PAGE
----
GW Board of Trustees votes to retire "Colonials" in 2023-24, releases statement about the change

Wow. The Hatchet just tweeted that GW's Board of Trustees has voted to retire the Colonials nickname and GW released a full statement confirming it. 

This has been an issue on campus for some for quite a while and a task force was discussing it, but I wasn't sure it would actually change. And of course, I expect some pushback to this from donors, alumni, etc., so we'll see if and when it happens. GW has already sent out alumni giving emails about it too, probably guessing there will be some anger from donors.

GW's statement is quite long, but gives reasons for the change and says there's a process underway to identify a new nickname, as well as a way to give feedback at the Moniker website. (They really like calling it a moniker.) They also link to the Moniker Committee's full report. It's dated March 2021 and says it's for University Pres. Thomas LeBlanc, who left in January 2022, but I don't believe it was released previously.

Here are some selected findings from that report, as noted in GW's statement:
  • The committee said that changing names should be rare but also recognized that the GW community was divided on whether to change the Colonials moniker. In this case, the special committee found that the Colonials moniker does not adequately match the values of GW and can no longer serve its purpose as a name that unifies the community.
  • The committee sought to understand the history of the term Colonial, how Colonials was initially selected for the moniker, the harm caused by the moniker and affinity for and prominence of the moniker within the GW community.
  • According to history experts, George Washington himself firmly rejected the term “colonial” in the few times he used it. Research also found that the term “Colonials” was not used during the 1607-1776 Colonial Era, and it did not become popular until the Colonial Revival period of the late 19th and 20th centuries.
  • While Colonials became GW’s moniker in 1926, the special committee determined that the moniker arose casually and haphazardly, lacking thoughtful university-wide consideration.
  • The special committee identified a significant difference in connotation for the term Colonials. For supporters, the term refers to those who lived in the American colonies, especially those who fought for independence and democracy. For opponents, Colonials means colonizers who stole land and resources from indigenous groups, killed or exiled Native peoples and introduced slavery into the colonies. These are perspectives that cannot be easily harmonized, the committee concluded. Use and popularity of the moniker also has declined in recent years.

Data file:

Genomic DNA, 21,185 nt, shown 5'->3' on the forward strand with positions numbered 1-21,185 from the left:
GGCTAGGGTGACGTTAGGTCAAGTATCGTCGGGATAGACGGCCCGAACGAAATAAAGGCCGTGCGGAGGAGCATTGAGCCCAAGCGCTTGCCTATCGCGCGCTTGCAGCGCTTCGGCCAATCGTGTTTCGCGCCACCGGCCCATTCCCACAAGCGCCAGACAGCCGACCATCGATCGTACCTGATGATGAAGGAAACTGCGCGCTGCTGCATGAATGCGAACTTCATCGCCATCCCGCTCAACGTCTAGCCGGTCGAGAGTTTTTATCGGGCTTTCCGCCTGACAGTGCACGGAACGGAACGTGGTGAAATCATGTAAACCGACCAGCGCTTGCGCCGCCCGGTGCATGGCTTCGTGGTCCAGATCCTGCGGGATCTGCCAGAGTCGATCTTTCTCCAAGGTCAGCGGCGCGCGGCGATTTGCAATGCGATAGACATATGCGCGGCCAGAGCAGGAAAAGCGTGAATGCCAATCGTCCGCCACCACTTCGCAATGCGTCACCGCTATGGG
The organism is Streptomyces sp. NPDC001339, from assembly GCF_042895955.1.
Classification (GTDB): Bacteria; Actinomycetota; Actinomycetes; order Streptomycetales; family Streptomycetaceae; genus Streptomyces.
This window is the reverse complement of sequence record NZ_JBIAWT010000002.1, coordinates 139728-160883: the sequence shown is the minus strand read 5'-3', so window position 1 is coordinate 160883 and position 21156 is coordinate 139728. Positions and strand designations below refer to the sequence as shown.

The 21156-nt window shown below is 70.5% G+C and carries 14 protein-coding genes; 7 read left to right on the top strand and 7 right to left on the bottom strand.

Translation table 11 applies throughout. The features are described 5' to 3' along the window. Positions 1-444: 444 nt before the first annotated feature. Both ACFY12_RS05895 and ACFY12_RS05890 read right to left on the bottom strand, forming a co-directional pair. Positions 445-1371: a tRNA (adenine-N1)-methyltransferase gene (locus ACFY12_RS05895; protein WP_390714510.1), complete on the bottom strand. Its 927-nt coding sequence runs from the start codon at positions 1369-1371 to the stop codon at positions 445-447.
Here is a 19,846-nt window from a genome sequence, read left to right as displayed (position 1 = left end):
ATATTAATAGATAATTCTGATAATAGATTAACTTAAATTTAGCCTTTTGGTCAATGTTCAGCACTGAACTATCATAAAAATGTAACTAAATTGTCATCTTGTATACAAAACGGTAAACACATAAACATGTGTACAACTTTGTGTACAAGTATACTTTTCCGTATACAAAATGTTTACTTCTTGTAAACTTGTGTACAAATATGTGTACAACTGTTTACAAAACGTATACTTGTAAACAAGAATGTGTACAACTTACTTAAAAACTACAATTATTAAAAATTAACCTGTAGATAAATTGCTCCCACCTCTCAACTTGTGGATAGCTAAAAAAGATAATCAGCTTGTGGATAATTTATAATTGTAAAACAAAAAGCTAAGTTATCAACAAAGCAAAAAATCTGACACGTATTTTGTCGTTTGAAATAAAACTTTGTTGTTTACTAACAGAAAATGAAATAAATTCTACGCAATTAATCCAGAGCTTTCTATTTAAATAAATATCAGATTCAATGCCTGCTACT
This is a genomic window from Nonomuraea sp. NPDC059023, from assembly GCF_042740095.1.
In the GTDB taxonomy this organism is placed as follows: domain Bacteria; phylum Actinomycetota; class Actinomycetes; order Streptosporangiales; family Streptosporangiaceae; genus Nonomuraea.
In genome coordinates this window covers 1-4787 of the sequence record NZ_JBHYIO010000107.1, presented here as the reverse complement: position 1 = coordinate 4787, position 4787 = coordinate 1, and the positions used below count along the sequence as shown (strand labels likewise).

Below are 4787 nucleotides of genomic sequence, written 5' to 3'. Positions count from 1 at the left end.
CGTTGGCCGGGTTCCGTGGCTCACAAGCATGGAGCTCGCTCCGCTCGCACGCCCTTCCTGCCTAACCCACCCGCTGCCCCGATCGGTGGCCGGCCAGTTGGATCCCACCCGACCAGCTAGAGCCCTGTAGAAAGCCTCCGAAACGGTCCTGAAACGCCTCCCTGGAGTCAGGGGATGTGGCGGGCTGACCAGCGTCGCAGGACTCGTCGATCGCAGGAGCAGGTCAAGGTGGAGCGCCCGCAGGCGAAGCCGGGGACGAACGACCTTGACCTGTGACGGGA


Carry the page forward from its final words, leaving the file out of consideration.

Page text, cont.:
The statement from GW also talks about the process to selected a new name: 

The university already has determined some of the next steps in choosing a new moniker, including: 
  • Selection of a firm that will partner with GW and its diverse stakeholders in the development of strategies, processes and creative recommendations.
  • Establishment of a special advisory committee that includes GW leaders, alumni, faculty and students to monitor progress of work and make recommendations.
  • Commitment to a broad engagement effort for stakeholders throughout the entire GW community to participate in the creation, evaluation and selection of the new moniker.The board, members of the special committee and university leaders are hopeful that the GW community will be active in the process of choosing a new moniker. 
“We have a great opportunity to conduct an inclusive process that will determine how we as a community want to come together around a unifying moniker and showcase ourselves as a distinguished and distinguishable university,” Wrighton said. “I am very excited for our next steps together.”

I can see both sides here. Colonialism is bad, and you could argue that the US was definitely colonialist and did a lot of bad things. However, the name refers to the American colonies fighting the British, who also colonized the country. (But as noted above, that term wasn't really used during the war.) 

Even when I was a student, people thought the name was corny -- not because of the connotation about colonialism, but just not really that inspiring. I always liked it, but as others have noted on Twitter, it's not the most catchy or even accurate. 

I just hope they don't pick the Hippos as the replacement.


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